SoT: IQ has been labeled a neo-progressive rock band. Do you look at that term in a negative light?

PN: I've never fully understood what the term is supposed to mean and in fact I'd never heard it until we played in the USA in 1993. It feels like it's a somewhat derogatory label used to describe a band who could be called progressive but who dare to use a more modern approach or don't mind playing some shorter songs. When I first heard IQ described as neo-progressive, my reaction was that I'd spent years defending us for being a progressive rock band and now it was like we were being accused of being not progressive enough! Generally, far too much importance is applied to labels. It's just music and you either like it or you don't.

SoT: In 2005 Paul Cook left the band and was replaced with Andy Edwards. Do they have different styles and technique?

PN: They're both extremely talented players and yes, their styles are quite different. Andy plays really well on this album, his contribution is very strong. And we're delighted to have Paul back with us for this year's live work.

SoT: Former member Martin Orford has been very outspoken on illegal downloading. Can you give me your thoughts?

PN: Martin is very forthright in expressing his views and I don't think the situation is anywhere near as bleak as he makes it out to be, but it's certainly true that music is consumed in a very different way now than how it was 10, or even 5, years ago. We have to accept those changes and work with them. Of course, as an artist, I would prefer people not to download our albums free of charge from the internet but I think the vast majority of our fans still want to support the band and buy the albums legitimately. Sales of 'Frequency' have been very healthy indeed.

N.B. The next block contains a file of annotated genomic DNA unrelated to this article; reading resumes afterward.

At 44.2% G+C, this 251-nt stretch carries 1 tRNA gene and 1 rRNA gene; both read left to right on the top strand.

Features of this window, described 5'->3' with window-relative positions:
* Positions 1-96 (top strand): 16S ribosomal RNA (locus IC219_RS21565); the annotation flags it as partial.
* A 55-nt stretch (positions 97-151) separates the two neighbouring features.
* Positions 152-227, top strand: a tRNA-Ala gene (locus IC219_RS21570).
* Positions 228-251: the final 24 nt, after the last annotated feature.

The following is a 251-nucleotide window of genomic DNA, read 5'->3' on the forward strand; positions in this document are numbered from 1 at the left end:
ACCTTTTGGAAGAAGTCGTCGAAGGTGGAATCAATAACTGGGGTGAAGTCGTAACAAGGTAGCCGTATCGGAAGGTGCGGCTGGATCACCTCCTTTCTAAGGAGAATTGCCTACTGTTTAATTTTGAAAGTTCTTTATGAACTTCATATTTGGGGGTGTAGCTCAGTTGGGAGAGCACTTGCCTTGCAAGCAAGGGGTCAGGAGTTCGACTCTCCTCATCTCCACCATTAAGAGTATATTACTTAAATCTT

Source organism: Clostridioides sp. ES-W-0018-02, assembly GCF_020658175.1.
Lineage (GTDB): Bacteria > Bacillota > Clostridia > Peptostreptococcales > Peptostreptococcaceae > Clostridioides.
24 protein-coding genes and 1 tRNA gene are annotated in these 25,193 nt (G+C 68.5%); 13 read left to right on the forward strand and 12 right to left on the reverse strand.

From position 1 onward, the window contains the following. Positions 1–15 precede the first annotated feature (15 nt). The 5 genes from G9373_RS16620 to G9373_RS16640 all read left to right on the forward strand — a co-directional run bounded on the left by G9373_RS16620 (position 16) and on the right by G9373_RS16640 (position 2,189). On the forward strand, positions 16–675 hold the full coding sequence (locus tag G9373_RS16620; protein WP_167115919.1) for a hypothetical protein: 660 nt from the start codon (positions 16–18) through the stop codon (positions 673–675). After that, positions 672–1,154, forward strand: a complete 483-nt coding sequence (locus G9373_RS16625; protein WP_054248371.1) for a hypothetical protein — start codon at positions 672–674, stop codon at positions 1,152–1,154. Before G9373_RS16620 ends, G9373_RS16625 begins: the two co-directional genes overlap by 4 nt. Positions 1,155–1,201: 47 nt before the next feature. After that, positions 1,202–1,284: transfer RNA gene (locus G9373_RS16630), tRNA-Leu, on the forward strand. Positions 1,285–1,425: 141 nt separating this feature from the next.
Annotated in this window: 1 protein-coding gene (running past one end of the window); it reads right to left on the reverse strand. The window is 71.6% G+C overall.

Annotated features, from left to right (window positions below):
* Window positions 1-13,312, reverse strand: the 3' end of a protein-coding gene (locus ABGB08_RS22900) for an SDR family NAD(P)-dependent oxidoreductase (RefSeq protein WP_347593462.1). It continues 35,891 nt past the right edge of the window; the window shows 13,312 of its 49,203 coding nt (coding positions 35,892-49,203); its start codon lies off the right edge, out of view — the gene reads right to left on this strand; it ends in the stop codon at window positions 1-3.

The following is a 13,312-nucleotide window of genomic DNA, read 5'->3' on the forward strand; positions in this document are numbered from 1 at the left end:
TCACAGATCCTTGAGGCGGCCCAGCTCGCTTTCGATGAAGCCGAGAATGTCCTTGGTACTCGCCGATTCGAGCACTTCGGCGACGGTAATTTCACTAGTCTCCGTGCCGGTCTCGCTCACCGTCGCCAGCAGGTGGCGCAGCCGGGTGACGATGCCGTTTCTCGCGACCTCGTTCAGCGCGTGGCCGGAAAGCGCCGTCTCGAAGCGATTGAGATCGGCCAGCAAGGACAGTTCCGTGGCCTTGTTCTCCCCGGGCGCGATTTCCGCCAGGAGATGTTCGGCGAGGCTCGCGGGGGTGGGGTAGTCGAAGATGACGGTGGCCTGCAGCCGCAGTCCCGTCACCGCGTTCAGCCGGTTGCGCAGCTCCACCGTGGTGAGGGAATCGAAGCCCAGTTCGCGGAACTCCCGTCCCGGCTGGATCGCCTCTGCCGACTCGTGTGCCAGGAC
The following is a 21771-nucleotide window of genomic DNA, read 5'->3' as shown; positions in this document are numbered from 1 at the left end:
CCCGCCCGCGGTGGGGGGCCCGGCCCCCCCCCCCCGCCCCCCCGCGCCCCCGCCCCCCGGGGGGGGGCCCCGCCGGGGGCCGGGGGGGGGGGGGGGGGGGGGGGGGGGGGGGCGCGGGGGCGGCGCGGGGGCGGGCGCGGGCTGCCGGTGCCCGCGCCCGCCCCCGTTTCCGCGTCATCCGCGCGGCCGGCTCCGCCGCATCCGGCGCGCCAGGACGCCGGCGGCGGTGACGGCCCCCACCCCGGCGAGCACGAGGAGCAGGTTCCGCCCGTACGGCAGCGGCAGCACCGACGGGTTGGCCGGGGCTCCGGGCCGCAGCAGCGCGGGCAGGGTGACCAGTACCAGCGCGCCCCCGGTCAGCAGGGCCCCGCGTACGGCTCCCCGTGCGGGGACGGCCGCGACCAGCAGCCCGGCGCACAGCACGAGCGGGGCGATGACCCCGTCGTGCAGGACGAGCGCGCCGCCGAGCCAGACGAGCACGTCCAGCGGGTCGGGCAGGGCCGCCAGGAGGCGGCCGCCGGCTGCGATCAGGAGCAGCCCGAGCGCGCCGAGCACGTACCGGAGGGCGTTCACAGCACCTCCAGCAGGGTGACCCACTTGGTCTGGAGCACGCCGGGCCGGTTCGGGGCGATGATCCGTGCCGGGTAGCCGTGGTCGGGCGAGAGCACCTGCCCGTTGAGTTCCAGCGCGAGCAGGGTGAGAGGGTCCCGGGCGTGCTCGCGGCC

SoT: Has the internet had any positive effects on bands and the music industry in general?

PN: I think one of the main advantages for artists is that they're less reliant on record companies now, they can use the internet to take control of their business by making themselves and their music directly available to their audience. In the early '80s, when we started out, the only avenues open to us were gigs, the music press and word of mouth…and occasionally television, if we were very lucky. Our progress was painstakingly slow compared to what a band can achieve now in the same space of time but in some ways it wasn't dissimilar to the current situation - we were independent and we released our own self-financed albums. We built up our audience very gradually, playing live anywhere that would have us (and quite a few places that didn't want us!).

SoT: You guys have your own record label Giant Electric Pea. Does having your own label allow for more artistic freedom?

PN: Oh, absolutely. We have complete artistic freedom and there's no-one standing with a gun pointed at our heads, demanding more product from us. We have the luxury of only releasing something when it's ready and of a high enough standard. People say we've only released nine studio albums in nearly 30 years…well, that's a rough average of one every three years, which I think is pretty good, in addition to which we've released several compilations and live albums and DVDs as well. We've been far from idle. But for me it's never about the quantity of product we put out. I'm much happier releasing a great album once every five years, rather than a reasonable one every two or three years. The albums are our legacy, they're what we'll be judged by when all this is over.